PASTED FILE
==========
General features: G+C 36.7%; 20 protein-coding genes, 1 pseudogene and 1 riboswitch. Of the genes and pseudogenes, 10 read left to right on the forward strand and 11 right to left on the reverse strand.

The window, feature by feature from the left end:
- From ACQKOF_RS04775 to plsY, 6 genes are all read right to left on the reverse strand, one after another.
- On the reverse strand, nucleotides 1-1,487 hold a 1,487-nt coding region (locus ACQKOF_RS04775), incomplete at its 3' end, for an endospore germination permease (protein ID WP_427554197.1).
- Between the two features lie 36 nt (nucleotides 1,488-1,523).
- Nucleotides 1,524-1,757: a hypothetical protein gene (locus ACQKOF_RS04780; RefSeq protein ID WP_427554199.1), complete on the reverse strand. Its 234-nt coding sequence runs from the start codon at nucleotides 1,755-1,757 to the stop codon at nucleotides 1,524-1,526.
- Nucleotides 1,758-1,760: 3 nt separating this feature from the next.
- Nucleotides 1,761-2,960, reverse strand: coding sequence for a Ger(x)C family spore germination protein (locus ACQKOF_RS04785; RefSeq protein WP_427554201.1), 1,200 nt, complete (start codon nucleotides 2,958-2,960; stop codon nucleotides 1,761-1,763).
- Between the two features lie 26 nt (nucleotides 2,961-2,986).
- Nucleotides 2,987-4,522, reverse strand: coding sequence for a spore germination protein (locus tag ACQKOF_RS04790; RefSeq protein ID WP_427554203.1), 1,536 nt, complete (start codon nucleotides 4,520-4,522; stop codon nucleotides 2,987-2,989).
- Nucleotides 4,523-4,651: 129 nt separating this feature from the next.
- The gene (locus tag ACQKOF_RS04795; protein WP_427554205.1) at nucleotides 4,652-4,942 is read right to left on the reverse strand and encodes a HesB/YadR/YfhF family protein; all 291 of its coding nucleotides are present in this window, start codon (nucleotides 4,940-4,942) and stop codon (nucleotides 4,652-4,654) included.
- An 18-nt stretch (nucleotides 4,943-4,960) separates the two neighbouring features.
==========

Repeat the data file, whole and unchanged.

General features: G+C 36.7%; 20 protein-coding genes, 1 pseudogene and 1 riboswitch. Of the genes and pseudogenes, 10 read left to right on the forward strand and 11 right to left on the reverse strand.

The window, feature by feature from the left end:
- From ACQKOF_RS04775 to plsY, 6 genes are all read right to left on the reverse strand, one after another.
- On the reverse strand, nucleotides 1-1,487 hold a 1,487-nt coding region (locus ACQKOF_RS04775), incomplete at its 3' end, for an endospore germination permease (protein ID WP_427554197.1).
- Between the two features lie 36 nt (nucleotides 1,488-1,523).
- Nucleotides 1,524-1,757: a hypothetical protein gene (locus ACQKOF_RS04780; RefSeq protein ID WP_427554199.1), complete on the reverse strand. Its 234-nt coding sequence runs from the start codon at nucleotides 1,755-1,757 to the stop codon at nucleotides 1,524-1,526.
- Nucleotides 1,758-1,760: 3 nt separating this feature from the next.
- Nucleotides 1,761-2,960, reverse strand: coding sequence for a Ger(x)C family spore germination protein (locus ACQKOF_RS04785; RefSeq protein WP_427554201.1), 1,200 nt, complete (start codon nucleotides 2,958-2,960; stop codon nucleotides 1,761-1,763).
- Between the two features lie 26 nt (nucleotides 2,961-2,986).
- Nucleotides 2,987-4,522, reverse strand: coding sequence for a spore germination protein (locus tag ACQKOF_RS04790; RefSeq protein ID WP_427554203.1), 1,536 nt, complete (start codon nucleotides 4,520-4,522; stop codon nucleotides 2,987-2,989).
- Nucleotides 4,523-4,651: 129 nt separating this feature from the next.
- The gene (locus tag ACQKOF_RS04795; protein WP_427554205.1) at nucleotides 4,652-4,942 is read right to left on the reverse strand and encodes a HesB/YadR/YfhF family protein; all 291 of its coding nucleotides are present in this window, start codon (nucleotides 4,940-4,942) and stop codon (nucleotides 4,652-4,654) included.
- An 18-nt stretch (nucleotides 4,943-4,960) separates the two neighbouring features.